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The continuous, aseptic fill/finish process is finding use in vaccines and biologic drugs.
Blow-fill-seal (BFS) equipment has been widely used for many years in aseptic fill/finish of small-molecule and biologic liquid formulations, including nebulizer solutions for respiratory delivery and ophthalmic sterile solutions packaged as unit-doses. A key advantage of the process is that it is a closed, automated system—a plastic container is formed within the equipment, filled with sterile solution, and closed, with limited human intervention. Although concerns about process temperatures caused hesitancy with some manufacturers of temperature-sensitive biologic drug products, understanding and control of these issues has significantly increased. As a result, more manufacturers are considering BFS as an option for fill/finish of vaccines and other biologic drug products, including large-volume and small-volume parenteral injectable drug products.
In addition to being an efficient, closed aseptic system, another benefit of the BFS process is the ability to handle unique or complex containers that can be designed for a specific need. For example, GlaxoSmithKline’s (GSK) oral rotavirus vaccine in unit-dose BFS containers was designed in collaboration with global health organization PATH and used for the first time in February 2020 in an immunization program in Myanmar (1). The container is formed as five single doses in a connected pack of tubes that can be separated for individual oral delivery. The container was designed to be less bulky than conventional vaccine squeeze tubes, which makes it easier to transport and store and reduces cold-chain costs.
“The container in a BFS process can be designed to be functional for delivery to the patient,” says Andy Goll, president of Weiler Engineering, Inc., which designs and supplies BFS equipment as well as using the equipment for fill/finish as a contract development and manufacturing organization (CDMO). “For oral delivery to young children, for example, the GSK rotavirus vaccine container was designed with a longer, narrow tube for the opening so that it would fit well inside the child’s cheek. Containers for injectable vaccines can be designed to fit to a separate needle hub.”
“Some of the benefits of BFS aseptic packaging include limited human intervention on the filling line, efficient production of unit-dose containers at high volumes, ability to rapidly scale production for surge capacity, and a consolidated materials supply chain that helps decrease reliance on external sources,” says Josh Myers, senior director, Supply Chain, ApiJect.
“Single-dose containers reduce the wastage found in multi-dose glass formats commonly used with vaccines,” adds Tim Kram, managing director at BFS equipment manufacturer Rommelag Engineering. “BFS systems are compatible with disposable filling systems, which minimize product loss during filling.” The most significant benefit, says Kram, is having a fully automated system, which reduces risks in the aseptic process.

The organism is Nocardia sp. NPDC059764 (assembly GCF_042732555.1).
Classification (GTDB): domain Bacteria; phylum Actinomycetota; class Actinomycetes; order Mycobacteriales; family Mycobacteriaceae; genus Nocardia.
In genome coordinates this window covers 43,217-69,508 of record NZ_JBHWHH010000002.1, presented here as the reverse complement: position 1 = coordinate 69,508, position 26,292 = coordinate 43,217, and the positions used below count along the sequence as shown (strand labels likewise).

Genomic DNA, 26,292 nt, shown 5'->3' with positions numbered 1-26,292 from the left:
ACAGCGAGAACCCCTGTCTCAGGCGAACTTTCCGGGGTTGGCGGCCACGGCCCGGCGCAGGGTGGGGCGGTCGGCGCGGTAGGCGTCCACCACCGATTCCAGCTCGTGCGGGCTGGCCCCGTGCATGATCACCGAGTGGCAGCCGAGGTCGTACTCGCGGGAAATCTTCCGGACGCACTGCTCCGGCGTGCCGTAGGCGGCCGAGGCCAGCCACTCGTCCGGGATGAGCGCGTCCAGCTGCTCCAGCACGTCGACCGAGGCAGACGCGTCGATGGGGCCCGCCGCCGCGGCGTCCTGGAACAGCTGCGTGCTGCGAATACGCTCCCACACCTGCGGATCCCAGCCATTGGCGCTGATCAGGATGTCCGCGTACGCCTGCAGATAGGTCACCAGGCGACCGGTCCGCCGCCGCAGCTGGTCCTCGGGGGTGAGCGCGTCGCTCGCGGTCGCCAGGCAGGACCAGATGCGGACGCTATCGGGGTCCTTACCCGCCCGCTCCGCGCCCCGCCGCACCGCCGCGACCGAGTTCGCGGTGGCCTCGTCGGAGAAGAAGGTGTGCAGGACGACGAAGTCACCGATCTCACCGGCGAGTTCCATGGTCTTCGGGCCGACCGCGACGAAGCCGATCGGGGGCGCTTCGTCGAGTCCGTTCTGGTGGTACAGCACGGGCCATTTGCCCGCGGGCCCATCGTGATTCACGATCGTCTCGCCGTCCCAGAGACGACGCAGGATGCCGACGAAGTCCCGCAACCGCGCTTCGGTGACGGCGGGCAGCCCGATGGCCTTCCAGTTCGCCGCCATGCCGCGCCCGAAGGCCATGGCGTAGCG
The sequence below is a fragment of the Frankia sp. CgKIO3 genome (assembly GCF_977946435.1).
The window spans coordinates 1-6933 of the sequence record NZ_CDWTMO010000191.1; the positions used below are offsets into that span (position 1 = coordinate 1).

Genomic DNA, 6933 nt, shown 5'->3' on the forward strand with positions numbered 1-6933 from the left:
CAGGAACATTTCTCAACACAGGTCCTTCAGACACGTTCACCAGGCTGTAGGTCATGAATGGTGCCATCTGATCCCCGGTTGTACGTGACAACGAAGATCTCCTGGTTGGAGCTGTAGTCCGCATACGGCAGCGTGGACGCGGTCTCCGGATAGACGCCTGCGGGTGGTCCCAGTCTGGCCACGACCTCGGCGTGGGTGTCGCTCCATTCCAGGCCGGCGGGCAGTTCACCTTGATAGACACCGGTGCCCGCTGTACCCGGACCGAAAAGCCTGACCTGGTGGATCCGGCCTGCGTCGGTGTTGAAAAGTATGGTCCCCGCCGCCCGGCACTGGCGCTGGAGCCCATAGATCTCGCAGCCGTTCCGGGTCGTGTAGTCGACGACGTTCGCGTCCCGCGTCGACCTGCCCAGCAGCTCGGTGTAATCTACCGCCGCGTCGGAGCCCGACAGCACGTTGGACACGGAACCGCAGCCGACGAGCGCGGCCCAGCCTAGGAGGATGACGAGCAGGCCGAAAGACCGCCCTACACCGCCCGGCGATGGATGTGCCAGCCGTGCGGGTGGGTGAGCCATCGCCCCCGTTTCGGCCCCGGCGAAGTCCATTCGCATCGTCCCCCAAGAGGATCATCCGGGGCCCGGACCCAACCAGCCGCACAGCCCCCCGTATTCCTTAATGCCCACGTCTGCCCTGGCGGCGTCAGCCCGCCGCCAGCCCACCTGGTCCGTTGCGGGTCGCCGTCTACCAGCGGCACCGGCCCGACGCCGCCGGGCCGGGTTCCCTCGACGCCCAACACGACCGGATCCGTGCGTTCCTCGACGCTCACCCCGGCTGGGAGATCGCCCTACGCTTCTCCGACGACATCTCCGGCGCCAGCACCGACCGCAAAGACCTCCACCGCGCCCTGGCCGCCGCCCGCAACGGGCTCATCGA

BFS reduces the risk of microbial and foreign particulate contamination when compared to traditional glass vial fill/finish processes, adds Waiken Wong, manager of Development Engineering at CDMO Woodstock Sterile Solutions.
In the BFS process, the plastic raw material is melted, extruded into a cylindrical tube (called a parison), and formed into a container by blowing sterile air or nitrogen into the tube to force the plastic into the shape of the mold. Cooling of the container begins within seconds after it is formed, because the mold is chilled. The drug solution is then filled into the just-formed plastic container while still inside the mold, and the container is sealed. The form, fill, and seal steps typically take less than 15 seconds.
“Essentially, you have to manage process parameters to cool the container before the drug product contacts the internal surface,” explains Goll. “There are multiple ways to control the container temperature by controlling the cooling and blowing process. Not having to worry about heat degrading a vaccine is a game-changer in the ability to use BFS.”
Polymers typically used in BFS containers are low-density polyethylene (LDPE), high-density polyethylene (HDPE), and polypropylene (PP). “LDPE is typically used for containers for large-molecule drugs or vaccines, because it can be extruded at a lower temperature than HDPE or PP. A lower processing temperature makes it easier to obtain an appropriate surface temperature for filling,” explains Goll. PP would be used for drugs that require terminal sterilization, as it can withstand higher temperatures during the terminal sterilization process.
Goll says that interest in BFS for fill/finish is rising as manufacturers recognize its potential, particularly for the flexibility of the types of containers that can be filled. Weiler is performing feasibility studies for potential users who want to switch from a conventionally filled glass container to a BFS plastic container. The first step, he explains, is to check compatibility of the drug product and the container, including evaluating the extractables and leachables and product stability, typically using accelerated stability studies. Next, the container shape, including its opening, closure, and any separate adapters, is designed and a mold is made for the specific container shape. In the subsequent engineering design phase, the equipment and the process are optimized for the product. An advantage of the Weiler carriage (i.e., shuttle) system is the flexibility to easily change the mold size or shape, although it is not as high speed as a rotary BFS equipment setup, says Goll.
“Biomolecules can have some affinity for olefinic [LDPE, HDPE, and PP] materials, so stability studies are needed to ensure adsorption or absorption effects don’t impact therapeutic dose or activity levels,” adds Wong. Effects from gas and water vapor permeation through the walls of BFS containers may also need to be assessed in a stability program. Both standalone and comparative stability studies with glass are needed to demonstrate that plastic is an acceptable alternative.